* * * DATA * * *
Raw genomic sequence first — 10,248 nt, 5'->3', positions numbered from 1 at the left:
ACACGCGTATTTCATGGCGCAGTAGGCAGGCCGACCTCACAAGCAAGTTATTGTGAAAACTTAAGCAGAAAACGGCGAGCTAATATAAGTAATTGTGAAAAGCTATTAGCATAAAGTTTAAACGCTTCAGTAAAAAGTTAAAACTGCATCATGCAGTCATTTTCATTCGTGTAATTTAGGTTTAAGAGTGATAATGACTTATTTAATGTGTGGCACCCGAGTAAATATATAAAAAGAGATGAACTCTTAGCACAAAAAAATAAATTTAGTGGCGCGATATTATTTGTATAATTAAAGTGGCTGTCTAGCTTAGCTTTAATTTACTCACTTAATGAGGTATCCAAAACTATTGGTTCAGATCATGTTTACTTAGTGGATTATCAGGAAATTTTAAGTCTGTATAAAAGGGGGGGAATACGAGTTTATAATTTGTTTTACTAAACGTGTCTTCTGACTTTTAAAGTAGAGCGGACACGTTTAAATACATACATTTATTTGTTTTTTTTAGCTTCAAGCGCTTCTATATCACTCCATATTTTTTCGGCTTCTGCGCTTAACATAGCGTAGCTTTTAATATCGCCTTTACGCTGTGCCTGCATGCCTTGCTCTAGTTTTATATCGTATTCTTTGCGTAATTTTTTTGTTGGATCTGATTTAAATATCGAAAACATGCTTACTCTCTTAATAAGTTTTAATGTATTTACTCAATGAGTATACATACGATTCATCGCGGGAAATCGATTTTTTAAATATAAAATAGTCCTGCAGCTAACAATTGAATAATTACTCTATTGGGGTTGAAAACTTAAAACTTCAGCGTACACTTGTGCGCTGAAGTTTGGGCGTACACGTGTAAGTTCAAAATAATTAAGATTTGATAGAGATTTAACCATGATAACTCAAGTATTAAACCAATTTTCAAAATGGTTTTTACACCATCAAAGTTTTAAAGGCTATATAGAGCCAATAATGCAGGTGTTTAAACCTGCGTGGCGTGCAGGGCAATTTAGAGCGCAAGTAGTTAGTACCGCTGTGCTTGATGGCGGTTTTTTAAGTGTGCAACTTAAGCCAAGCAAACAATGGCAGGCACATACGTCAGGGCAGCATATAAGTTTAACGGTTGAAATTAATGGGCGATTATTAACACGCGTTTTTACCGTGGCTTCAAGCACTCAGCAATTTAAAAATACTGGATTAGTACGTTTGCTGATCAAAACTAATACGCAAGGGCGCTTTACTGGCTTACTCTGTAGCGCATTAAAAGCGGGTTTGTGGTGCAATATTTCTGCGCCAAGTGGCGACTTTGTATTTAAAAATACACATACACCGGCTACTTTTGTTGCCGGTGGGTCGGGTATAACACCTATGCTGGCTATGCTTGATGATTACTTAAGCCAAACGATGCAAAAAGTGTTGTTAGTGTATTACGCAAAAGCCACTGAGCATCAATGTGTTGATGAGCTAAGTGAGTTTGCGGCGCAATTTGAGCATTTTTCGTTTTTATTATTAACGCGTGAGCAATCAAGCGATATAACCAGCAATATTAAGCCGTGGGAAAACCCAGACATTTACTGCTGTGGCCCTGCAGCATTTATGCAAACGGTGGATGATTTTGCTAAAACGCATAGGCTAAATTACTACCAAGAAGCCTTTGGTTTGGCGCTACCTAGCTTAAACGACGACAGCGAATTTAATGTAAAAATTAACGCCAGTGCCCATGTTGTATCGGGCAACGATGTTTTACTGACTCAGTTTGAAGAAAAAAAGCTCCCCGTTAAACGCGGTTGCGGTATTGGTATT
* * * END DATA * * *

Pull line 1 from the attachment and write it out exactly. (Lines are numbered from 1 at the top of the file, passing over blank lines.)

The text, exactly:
Raw genomic sequence first — 10,248 nt, 5'->3', positions numbered from 1 at the left: